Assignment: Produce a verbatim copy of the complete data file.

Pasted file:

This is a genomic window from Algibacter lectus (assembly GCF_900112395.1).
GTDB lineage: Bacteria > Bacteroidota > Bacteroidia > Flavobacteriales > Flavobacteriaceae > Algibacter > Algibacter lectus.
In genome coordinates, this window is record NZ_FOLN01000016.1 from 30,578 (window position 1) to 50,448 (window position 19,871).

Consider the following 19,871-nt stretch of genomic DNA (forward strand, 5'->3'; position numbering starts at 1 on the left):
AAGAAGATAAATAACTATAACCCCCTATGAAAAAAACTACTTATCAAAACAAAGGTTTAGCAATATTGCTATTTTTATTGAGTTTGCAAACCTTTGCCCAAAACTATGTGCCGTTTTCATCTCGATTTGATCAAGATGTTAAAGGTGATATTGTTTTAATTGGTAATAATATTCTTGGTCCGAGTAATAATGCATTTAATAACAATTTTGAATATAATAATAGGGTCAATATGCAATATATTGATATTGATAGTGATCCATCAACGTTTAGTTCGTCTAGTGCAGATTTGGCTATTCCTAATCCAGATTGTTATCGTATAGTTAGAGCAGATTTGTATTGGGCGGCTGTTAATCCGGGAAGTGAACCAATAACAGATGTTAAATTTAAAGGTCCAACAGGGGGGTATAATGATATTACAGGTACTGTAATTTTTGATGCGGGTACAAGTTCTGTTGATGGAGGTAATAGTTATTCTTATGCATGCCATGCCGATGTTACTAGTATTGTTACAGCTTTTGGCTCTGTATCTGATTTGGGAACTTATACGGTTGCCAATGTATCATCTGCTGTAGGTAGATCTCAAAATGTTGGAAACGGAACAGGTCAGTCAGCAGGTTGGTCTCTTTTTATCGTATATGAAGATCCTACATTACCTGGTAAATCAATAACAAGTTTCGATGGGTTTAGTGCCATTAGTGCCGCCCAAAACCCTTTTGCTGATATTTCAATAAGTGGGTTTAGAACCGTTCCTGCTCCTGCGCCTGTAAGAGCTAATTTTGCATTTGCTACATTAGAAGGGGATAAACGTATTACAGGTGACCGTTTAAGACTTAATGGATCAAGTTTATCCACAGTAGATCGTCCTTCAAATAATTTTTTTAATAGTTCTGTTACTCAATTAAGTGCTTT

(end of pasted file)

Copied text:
This is a genomic window from Algibacter lectus (assembly GCF_900112395.1).
GTDB lineage: Bacteria > Bacteroidota > Bacteroidia > Flavobacteriales > Flavobacteriaceae > Algibacter > Algibacter lectus.
In genome coordinates, this window is record NZ_FOLN01000016.1 from 30,578 (window position 1) to 50,448 (window position 19,871).

Consider the following 19,871-nt stretch of genomic DNA (forward strand, 5'->3'; position numbering starts at 1 on the left):
AAGAAGATAAATAACTATAACCCCCTATGAAAAAAACTACTTATCAAAACAAAGGTTTAGCAATATTGCTATTTTTATTGAGTTTGCAAACCTTTGCCCAAAACTATGTGCCGTTTTCATCTCGATTTGATCAAGATGTTAAAGGTGATATTGTTTTAATTGGTAATAATATTCTTGGTCCGAGTAATAATGCATTTAATAACAATTTTGAATATAATAATAGGGTCAATATGCAATATATTGATATTGATAGTGATCCATCAACGTTTAGTTCGTCTAGTGCAGATTTGGCTATTCCTAATCCAGATTGTTATCGTATAGTTAGAGCAGATTTGTATTGGGCGGCTGTTAATCCGGGAAGTGAACCAATAACAGATGTTAAATTTAAAGGTCCAACAGGGGGGTATAATGATATTACAGGTACTGTAATTTTTGATGCGGGTACAAGTTCTGTTGATGGAGGTAATAGTTATTCTTATGCATGCCATGCCGATGTTACTAGTATTGTTACAGCTTTTGGCTCTGTATCTGATTTGGGAACTTATACGGTTGCCAATGTATCATCTGCTGTAGGTAGATCTCAAAATGTTGGAAACGGAACAGGTCAGTCAGCAGGTTGGTCTCTTTTTATCGTATATGAAGATCCTACATTACCTGGTAAATCAATAACAAGTTTCGATGGGTTTAGTGCCATTAGTGCCGCCCAAAACCCTTTTGCTGATATTTCAATAAGTGGGTTTAGAACCGTTCCTGCTCCTGCGCCTGTAAGAGCTAATTTTGCATTTGCTACATTAGAAGGGGATAAACGTATTACAGGTGACCGTTTAAGACTTAATGGATCAAGTTTATCCACAGTAGATCGTCCTTCAAATAATTTTTTTAATAGTTCTGTTACTCAATTAAGTGCTTT